Verifying Optimistic Concurrency: Prophecy Variables and Backward Reasoning

Authors Serdar Tasiran, Ali Sezgin, Shaz Quadeer

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Serdar Tasiran
Ali Sezgin
Shaz Quadeer

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Serdar Tasiran, Ali Sezgin, and Shaz Quadeer. Verifying Optimistic Concurrency: Prophecy Variables and Backward Reasoning. In Design and Validation of Concurrent Systems. Dagstuhl Seminar Proceedings, Volume 9361, Schloss Dagstuhl – Leibniz-Zentrum für Informatik (2010)


Several static proof systems have been developed over the years for verifying shared-memory multithreaded programs. These proof systems make use of auxiliary variables to express mutual exclusion or non-interference among shared variable accesses. Typically, the values of these variables summarize the past of the program execution; consequently, they are known as history variables. Prophecy variables, on the other hand, are the temporal dual of history variables and their values summarize the future of the program execution. In this paper, we show that prophecy variables are useful for locally constructing proofs of systems with optimistic concurrency. To enable the fullest use of prophecy variables in proof construction, we introduce tressa annotations, as the dual of the well-known assert annotations. A tressa claim states a condition for reverse reachability from an end state of the program, much like an assert claim states a condition for forward reachability from the initial state of the program. We present the proof rules and the notion of correctness of a program for two-way reasoning in a static setting: forward in time for assert claims, backward in time for tressa claims. Even though the interaction between the two is non-trivial, the formalization is intuitive and accessible. We demonstrate how to verify implementations based on optimistic concurrency which is a programming paradigm that allows conflicts to be handled after they occur. We have incorporated our proof rules into the QED verifier and have used our implementation to verify a handful of small but sophisticated algorithms. Our experience shows that the proof steps and annotations follow closely the intuition of the programmer, making the proof itself a natural extension of implementation.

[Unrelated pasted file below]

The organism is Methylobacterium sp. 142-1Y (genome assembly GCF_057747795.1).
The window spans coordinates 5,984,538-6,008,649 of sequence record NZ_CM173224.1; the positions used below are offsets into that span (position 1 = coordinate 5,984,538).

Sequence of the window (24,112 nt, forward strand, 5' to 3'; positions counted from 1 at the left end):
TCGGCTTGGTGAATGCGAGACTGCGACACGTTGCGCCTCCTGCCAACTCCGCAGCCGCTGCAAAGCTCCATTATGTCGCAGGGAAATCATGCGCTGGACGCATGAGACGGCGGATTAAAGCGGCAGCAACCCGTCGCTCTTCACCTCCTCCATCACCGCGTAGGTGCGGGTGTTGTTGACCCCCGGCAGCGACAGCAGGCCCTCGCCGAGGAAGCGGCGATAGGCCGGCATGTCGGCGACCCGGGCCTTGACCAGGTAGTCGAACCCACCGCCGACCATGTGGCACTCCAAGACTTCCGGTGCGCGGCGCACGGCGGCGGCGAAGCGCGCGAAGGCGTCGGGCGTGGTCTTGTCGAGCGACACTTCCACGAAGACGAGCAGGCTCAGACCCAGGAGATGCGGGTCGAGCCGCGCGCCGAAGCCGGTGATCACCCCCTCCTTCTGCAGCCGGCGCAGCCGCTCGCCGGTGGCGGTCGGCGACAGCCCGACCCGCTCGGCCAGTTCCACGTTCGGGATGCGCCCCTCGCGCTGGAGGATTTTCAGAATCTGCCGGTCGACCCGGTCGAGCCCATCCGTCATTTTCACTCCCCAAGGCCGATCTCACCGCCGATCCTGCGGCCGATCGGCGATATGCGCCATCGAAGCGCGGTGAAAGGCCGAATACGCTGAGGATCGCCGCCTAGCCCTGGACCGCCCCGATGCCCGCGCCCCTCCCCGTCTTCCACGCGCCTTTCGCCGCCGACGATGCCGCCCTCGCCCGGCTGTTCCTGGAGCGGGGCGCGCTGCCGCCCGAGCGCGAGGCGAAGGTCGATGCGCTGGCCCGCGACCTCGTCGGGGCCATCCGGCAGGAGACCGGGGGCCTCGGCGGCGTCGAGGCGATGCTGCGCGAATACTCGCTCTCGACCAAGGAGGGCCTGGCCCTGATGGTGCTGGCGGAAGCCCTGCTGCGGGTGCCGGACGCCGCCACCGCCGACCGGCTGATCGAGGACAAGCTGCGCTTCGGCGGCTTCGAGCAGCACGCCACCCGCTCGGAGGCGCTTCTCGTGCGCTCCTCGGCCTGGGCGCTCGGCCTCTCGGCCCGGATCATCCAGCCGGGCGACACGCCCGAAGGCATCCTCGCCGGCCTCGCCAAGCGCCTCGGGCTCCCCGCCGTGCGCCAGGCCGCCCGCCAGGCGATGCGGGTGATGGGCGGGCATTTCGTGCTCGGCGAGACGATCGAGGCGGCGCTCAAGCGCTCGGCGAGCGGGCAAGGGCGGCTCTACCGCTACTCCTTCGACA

• Concurrency
  • Program Verification
  • Static Analysis


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